How to set boundaries in your grief journey.

With loss of any kind, there are things to take care off after the event. With a death in the family, you may find yourself with a never-ending list of to-dos. With a death of a parent, you may that these tasks are divided among the surviving adult children and possibly their spouses.

Yet, there may be times when you find yourself laden with new responsibilities, even before you can say ‘yes’ or ‘no’, as I myself experienced recently.

How do you deal with overstepped boundaries in a situation when everyone is grieving?

People who cross the line periodically and habitually are called ‘boundary bullies’. They disregard your personal boundaries, making you feel uncomfortable, overwhelmed, or even unsafe.

In this blog post, we’ll discuss why it’s important to identify your own boundaries, how to do it, how to establish boundaries with others, and what the outcome is for setting good boundaries in your grief journey.

Boundaries and yoga wisdom.

Personal boundaries are the limits we set for ourselves and others, based on our needs, values, and personal preferences. Think of the value of “ahimsa” – one of the Yamas from the Yoga Sutras, or non-violence.

In a broader sense, ahimsa means “universal love and compassion.” Practice of ahimsa involves refraining from causing physical and psychological pain to any living being. Ahimsa is forgiveness, divine love and sacrifice. Ahmisa, in short, is being non-violent in thought and action, in body and soul.


Refraining from causing physical and psychological pain to any living being includes yours (coz you are a living being). If you think about it, it also is practise of ahimsa towards those who overstep your boundaries, just in case you blow up and say things or do things that may cause violence to the boundary bullies.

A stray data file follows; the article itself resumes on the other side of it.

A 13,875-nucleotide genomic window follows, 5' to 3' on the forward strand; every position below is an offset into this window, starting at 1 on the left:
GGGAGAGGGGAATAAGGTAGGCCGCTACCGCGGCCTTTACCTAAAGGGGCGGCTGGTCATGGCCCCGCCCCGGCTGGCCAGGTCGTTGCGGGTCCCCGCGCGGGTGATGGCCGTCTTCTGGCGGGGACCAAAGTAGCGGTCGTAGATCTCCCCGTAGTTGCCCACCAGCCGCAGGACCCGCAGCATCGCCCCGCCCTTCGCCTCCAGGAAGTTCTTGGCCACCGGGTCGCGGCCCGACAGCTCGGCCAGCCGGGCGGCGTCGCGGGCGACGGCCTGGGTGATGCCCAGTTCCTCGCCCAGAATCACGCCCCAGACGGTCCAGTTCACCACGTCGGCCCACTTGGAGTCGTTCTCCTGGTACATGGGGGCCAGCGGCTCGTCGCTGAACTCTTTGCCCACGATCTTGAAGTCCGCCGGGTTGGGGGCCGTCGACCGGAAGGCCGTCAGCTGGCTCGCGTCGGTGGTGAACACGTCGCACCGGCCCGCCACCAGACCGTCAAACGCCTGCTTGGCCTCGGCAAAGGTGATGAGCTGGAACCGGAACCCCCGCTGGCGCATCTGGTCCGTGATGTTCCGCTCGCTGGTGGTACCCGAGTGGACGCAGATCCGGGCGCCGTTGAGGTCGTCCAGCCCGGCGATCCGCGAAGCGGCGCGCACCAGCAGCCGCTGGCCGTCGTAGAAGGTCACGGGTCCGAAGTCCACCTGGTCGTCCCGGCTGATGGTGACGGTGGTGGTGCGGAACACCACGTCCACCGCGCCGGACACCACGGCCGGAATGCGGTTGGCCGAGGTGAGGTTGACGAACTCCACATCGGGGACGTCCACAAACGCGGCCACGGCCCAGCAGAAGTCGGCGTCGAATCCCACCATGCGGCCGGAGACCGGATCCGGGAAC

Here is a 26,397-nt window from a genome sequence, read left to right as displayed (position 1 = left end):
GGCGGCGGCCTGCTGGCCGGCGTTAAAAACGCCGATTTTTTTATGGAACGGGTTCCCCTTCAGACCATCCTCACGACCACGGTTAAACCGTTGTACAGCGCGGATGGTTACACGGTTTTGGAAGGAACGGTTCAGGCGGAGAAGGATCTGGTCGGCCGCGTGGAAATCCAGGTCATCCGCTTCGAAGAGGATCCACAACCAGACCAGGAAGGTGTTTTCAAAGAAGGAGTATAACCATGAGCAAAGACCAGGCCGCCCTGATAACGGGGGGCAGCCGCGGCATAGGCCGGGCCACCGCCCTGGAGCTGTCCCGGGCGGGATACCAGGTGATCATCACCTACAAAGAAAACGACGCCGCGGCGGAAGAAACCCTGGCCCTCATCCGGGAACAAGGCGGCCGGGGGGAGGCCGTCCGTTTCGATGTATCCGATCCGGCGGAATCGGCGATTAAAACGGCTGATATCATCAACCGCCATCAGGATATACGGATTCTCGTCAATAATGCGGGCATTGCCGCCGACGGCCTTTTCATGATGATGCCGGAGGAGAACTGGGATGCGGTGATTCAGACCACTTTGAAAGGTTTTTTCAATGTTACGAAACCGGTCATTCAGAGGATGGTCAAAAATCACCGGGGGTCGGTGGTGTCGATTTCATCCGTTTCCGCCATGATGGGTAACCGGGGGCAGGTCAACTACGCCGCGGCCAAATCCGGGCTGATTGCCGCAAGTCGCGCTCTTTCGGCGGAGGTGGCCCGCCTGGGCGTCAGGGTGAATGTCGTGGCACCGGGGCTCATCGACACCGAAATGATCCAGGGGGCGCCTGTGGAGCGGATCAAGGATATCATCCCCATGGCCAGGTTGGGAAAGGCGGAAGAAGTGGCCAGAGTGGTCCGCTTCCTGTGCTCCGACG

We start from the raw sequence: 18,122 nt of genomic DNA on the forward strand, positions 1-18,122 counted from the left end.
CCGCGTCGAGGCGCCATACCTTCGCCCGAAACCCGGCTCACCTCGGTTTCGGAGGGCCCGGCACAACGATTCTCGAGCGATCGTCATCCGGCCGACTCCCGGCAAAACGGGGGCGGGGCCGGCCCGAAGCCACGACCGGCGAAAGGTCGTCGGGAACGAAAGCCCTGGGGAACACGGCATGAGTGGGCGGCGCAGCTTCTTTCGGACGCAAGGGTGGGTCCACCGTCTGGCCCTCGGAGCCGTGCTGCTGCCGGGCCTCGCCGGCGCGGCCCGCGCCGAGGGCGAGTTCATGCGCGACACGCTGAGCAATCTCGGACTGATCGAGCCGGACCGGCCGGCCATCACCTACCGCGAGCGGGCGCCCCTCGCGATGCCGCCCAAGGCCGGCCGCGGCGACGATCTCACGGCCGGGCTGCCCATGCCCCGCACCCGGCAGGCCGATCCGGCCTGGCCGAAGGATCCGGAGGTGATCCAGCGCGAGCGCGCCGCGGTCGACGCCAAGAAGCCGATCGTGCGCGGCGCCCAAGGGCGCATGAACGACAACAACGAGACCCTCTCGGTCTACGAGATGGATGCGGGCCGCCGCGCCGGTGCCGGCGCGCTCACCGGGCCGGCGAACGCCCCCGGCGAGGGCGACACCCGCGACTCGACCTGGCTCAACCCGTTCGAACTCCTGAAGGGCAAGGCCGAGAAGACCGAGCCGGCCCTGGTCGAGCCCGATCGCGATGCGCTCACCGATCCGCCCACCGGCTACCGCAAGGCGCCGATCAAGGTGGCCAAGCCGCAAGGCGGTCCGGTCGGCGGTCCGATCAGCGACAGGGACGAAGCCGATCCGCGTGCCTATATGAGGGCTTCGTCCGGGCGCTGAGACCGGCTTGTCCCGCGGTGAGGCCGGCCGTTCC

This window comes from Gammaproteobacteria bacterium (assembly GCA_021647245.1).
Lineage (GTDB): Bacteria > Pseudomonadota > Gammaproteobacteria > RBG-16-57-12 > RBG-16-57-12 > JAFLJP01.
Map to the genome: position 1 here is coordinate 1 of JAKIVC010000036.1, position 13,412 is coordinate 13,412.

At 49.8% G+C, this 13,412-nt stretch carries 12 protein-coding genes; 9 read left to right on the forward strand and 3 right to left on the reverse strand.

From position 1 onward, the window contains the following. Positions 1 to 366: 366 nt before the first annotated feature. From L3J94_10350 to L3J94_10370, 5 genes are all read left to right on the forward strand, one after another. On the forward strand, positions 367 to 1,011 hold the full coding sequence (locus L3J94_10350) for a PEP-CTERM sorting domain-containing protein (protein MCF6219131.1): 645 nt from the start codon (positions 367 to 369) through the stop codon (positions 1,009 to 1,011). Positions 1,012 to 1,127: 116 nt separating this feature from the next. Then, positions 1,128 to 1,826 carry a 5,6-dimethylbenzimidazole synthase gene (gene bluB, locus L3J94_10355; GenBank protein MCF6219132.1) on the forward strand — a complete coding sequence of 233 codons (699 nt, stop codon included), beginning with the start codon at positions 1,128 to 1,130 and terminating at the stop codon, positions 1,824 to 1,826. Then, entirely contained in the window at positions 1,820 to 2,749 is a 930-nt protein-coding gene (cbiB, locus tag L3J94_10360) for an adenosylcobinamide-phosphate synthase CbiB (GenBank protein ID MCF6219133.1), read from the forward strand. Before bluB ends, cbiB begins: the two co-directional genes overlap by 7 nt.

Understanding boundaries and their importance.

When it comes to boundaries, you may want to reflect on:

  1. What your preferences are
  2. What your limits are
  3. What your deal-breakers are

Many people aren’t schooled or literate in boundary setting. I know I wasn’t, and for that reason I found myself burdened often with duties and responsibilities thrown on to me at the last moment – especially within my own direct family.

Rather than allowing resentment to grow within you, it’s best to reflect and start setting your own boundaries. Boundaries are important because they help us maintain our physical and emotional wellbeing, build healthy relationships, and make informed decisions.

When you identify your boundaries and communicate them, you are practising two of the Yamas:

  1. Ahimsa / Non-violence – when anger, resentment, unhappiness or any negative emotion builds up in you, it is a violence to self. Not forgetting that when a boundary bully crosses the line, they are perpetrating violence to you (and you’re allowing it!);
  2. Satya / Truth – by communicating your preferences, limits and deal-breakers, you are speaking your truth. If you wait until your resentment or anger builds, you may end up expressing your boundaries in. a manner which is ‘violent’ – if at least in words or emotions.

So don’t wait. Communicate what works for you.

Tips for identifying your boundaries.

Identifying your personal boundaries can be challenging, especially if you’re used to prioritising other people’s needs and wants over your own. In times of grief, things seem even more complicated and you may feel inclined ‘to help’ even when you yourself are totally drained.

The best thing to do is to start by reflecting on your feelings and needs in different situations.

As mentioned above, think about about what you may consider:

  1. Your preferences
  2. Your limits
  3. Deal-breakers

Ask yourself what makes you feel uncomfortable or disrespected. Consider your values and what is important to you. This can help you establish clear boundaries that align with your personal beliefs and goals.

Think also about the people in your life. Who are the people who consistently overstep your boundaries? Remember that your life and the time you have is special and the people you allow in your lifehave a privilege. Who deserves that privilege?